“Ravenous” Randy Myers has long been regarded as one of Canada’s top professional wrestlers. Throughout his 20-year career, the reigning DEFY World Champion has earned rave reviews for both his in-ring work and incredible character work, with his skill even earning him an opportunity with World Wrestling Entertainment in 2009.

Recently, the Weirdo Hero joined us on the Conversations With Love podcast to discuss his opportunity with the WWE and how it fell through within a few months. The full interview can be found here.

Please credit Spencer Love of the WCSN for any transcriptions used.

On his WWE opportunity:

“I’d gone down in 2009 for a tryout. They were doing these tryouts where if you paid I think it was $1,000 and flew yourself down to Florida, they would have a look at you. I think it was 72 people in that camp. It was funny, because actually Hannibal was in that camp, too. So, he was my first Matrats match, my first Stampede Wrestling match, and then I had a match with him in front of WWE talent agents, so, weird.”

“So, I went down to Florida in 2009 expecting nothing. It was the first time WWE had ever seen me. I just wanted to kind of know what they were looking for in a wrestler and kind of learn how to train their style. To find out where I was lacking, basically. They had us doing promos every day, and Dusty Rhodes was there encouraging us or having us do promos for him. One day, we all cut our promos, and he went up and he pulled me out of the crowd to cut a second promo. It was on the fl. We all had time to pre-rehearse our promos, and at that time they were very ‘rhymey’, so they were very line-for-line-for-line, this word needed to rhyme with this word, so they were very orchestrated. But, then I went up and I cut a promo from the heart. He seemed to enjoy it and kind of put it over in front of the rest of the class. I was kind of - I still am - blown away by that fact, because it’s freakin’ Dusty Rhodes!”

“The promo was basically about how there (were) a lot of people who want to be professional wrestlers for the fame or for the sex or the riches or whatever, but I wanted to be a role model, and how I had seen a kid singing Rey Mysterio’s theme song, even though nobody knows the lyrics to Rey Mysterio’s theme song except for this kid at the top of his lungs at a wrestling show, and how one day, that’s what I would hope to be, is to have my song sung like that. So, Dusty said he really like the promo.”

“Then, time went by, class ended, nothing came of it. I was waiting for my performance review, which was supposed to come in three weeks. I waited three weeks, I waited four weeks, I waited five weeks, I waited six. Nothing came. I’m like ‘okay?’ I got a phone call, and they offered me a job. They wanted me to come down on a developmental contract. Again, I didn’t expect anything from this, so I was blown away. I finished up my Alberta bookings, made a big stink about how I was going to WWE, how your hometown hero is going to WWE.”

“I ended up being pretty stressed out by it. Like I said, I’ve always dealt with mental health issues. At that point, I was not dealing with them. I was hiding them behind drugs, I was hiding them behind marijuana and just kind of escaping. Then, when I was very nervous, I had impostor syndrome, like ‘how the heck am I going to be what they want me to be? There’s no way I’m going to go down there and deliver. I’m going to f**k this up, I’m going to blow it all.’ My anxiety was lying its head off to me, and convincing me of things that weren’t necessarily true. You don’t know until you see it, right? My anxiety was trying to be a fortune teller, and I don’t know if I believe in fortune-tellers at the best of time, let alone my anxiety.”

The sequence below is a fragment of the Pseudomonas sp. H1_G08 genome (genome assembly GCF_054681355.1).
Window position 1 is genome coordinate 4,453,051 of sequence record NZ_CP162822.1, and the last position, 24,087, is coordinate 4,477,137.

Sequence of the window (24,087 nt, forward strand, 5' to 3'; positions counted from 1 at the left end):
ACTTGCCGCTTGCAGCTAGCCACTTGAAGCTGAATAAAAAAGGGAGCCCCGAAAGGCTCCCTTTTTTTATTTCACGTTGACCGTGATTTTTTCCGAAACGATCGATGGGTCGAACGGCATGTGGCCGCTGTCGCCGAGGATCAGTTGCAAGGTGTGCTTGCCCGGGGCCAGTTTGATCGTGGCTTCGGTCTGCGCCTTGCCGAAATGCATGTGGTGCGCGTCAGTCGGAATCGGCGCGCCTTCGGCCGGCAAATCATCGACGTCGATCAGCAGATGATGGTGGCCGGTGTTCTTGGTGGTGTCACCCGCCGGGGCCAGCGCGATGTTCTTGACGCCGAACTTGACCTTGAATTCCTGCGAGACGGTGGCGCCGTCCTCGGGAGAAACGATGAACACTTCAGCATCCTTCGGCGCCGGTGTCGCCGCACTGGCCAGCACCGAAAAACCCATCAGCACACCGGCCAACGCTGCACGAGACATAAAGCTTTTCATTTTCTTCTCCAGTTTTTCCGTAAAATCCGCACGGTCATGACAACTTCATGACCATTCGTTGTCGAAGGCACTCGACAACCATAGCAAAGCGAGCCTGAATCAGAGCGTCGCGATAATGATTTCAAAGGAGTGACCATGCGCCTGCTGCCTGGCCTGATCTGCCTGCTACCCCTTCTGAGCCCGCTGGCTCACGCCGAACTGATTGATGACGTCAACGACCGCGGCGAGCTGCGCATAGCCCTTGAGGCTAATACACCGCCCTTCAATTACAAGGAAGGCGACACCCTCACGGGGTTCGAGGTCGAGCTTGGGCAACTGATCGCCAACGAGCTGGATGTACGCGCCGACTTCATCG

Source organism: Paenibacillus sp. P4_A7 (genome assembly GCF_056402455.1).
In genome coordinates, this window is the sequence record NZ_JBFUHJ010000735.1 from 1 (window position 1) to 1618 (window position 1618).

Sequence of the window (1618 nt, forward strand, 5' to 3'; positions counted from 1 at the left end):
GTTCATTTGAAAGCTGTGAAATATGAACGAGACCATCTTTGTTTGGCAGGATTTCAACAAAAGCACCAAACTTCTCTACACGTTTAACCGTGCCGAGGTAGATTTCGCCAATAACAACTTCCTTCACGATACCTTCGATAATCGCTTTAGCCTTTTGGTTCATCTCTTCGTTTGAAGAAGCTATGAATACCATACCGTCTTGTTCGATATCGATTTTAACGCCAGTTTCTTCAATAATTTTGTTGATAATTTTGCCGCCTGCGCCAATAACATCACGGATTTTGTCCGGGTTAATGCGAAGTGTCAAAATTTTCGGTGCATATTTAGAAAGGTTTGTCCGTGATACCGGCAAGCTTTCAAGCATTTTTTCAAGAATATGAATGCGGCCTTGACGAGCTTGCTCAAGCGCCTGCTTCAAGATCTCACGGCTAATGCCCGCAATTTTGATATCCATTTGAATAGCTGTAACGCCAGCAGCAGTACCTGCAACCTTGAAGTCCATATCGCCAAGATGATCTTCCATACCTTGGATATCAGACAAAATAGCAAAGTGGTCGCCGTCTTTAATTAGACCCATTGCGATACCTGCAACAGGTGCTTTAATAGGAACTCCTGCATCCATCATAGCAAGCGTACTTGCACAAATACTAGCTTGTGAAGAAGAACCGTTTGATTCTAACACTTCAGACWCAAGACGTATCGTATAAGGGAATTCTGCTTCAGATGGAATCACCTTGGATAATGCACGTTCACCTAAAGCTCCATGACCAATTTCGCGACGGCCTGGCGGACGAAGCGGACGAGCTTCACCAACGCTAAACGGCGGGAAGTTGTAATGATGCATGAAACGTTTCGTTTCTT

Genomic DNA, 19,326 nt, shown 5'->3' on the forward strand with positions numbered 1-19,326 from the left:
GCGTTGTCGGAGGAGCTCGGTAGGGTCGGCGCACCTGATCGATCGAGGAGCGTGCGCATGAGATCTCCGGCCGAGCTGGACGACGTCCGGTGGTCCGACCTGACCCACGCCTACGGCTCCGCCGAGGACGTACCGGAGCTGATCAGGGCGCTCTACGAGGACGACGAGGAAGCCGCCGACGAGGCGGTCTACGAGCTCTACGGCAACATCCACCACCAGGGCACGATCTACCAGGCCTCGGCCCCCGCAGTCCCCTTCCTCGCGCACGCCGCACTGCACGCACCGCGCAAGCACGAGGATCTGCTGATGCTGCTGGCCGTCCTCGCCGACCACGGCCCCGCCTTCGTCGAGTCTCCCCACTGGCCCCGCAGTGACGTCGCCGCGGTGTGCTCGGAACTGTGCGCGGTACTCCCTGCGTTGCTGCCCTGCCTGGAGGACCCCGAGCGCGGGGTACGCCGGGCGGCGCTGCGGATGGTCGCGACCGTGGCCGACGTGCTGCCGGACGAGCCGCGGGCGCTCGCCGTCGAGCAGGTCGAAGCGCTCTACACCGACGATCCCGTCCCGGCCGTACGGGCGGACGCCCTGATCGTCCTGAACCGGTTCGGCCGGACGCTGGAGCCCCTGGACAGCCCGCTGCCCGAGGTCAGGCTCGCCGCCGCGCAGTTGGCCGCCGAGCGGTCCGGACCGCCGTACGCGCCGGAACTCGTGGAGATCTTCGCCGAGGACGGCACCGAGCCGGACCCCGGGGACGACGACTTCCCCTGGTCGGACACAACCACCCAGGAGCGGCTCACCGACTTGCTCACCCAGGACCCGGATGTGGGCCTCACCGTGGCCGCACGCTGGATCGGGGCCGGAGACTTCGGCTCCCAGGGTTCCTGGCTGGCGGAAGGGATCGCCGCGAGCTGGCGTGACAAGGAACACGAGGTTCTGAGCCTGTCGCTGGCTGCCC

“Like I said, I was still smoking pot. I told my dad. My father was estranged from me when I was young. So, I’d gone to him and told him, like, ‘Dad! I’m going to WWE! My dreams are coming true!’ And he wasn’t that interested. I think part of me was wanting him telling me ‘you did it, son! You did it! I’m finally proud of you!’ When that didn’t come, I think that added to my anxiety or depression and all these things. Like I said, I didn’t stop smoking pot. I was addicted. Then, when the time came around for the drug test, when they gave me the call, I quit then. It was like 10 days before, but it still popped in my system. They called me and told me that it was all over.”

“That was probably a two-month run between them trying to work on getting me VISA’s, and flying me down for the drug test, and putting me up in a beautiful place, and renting me a nice car and all of these things, and then me getting the call that it wasn’t going to end up going through. I was crushed.”

Rebounding from not signing with WWE:

“I think the way that I stumbled into wrestling, or come to wrestling, was almost like a parachute for me at that point. Wrestling had become, like I said, therapy. So, when I needed therapy from having my heart broken in high school, I went to wrestling. Now, I had my heart broken by myself. I don’t blame anyone but myself, I went to wrestling again. It took a while, and it was hard to kind of man up - I don’t like that word. Let’s not use that. Let’s bootstrap it up! Let’s pick up them bootstraps, and go out in front of that audience. I had to make that decision: Is there too much shame in coming back? So, I came back, and the fans were really appreciative and awesome to me. If I hadn’t gone back to wrestling, I don’t know where I’d be now. It would have made me go back to that bad place. Wrestling has helped me so much over the years, and is so cathartic that if I didn’t have wrestling, I don’t know whether it would have saved me from wrestling.”

Latest Wrestling Content:
EXCLUSIVE: “The Weirdo Hero” Randy Myers on his WWE Opportunity

Spencer Love

Owner & President of the WCSN. Professional wrestling enthusiast.

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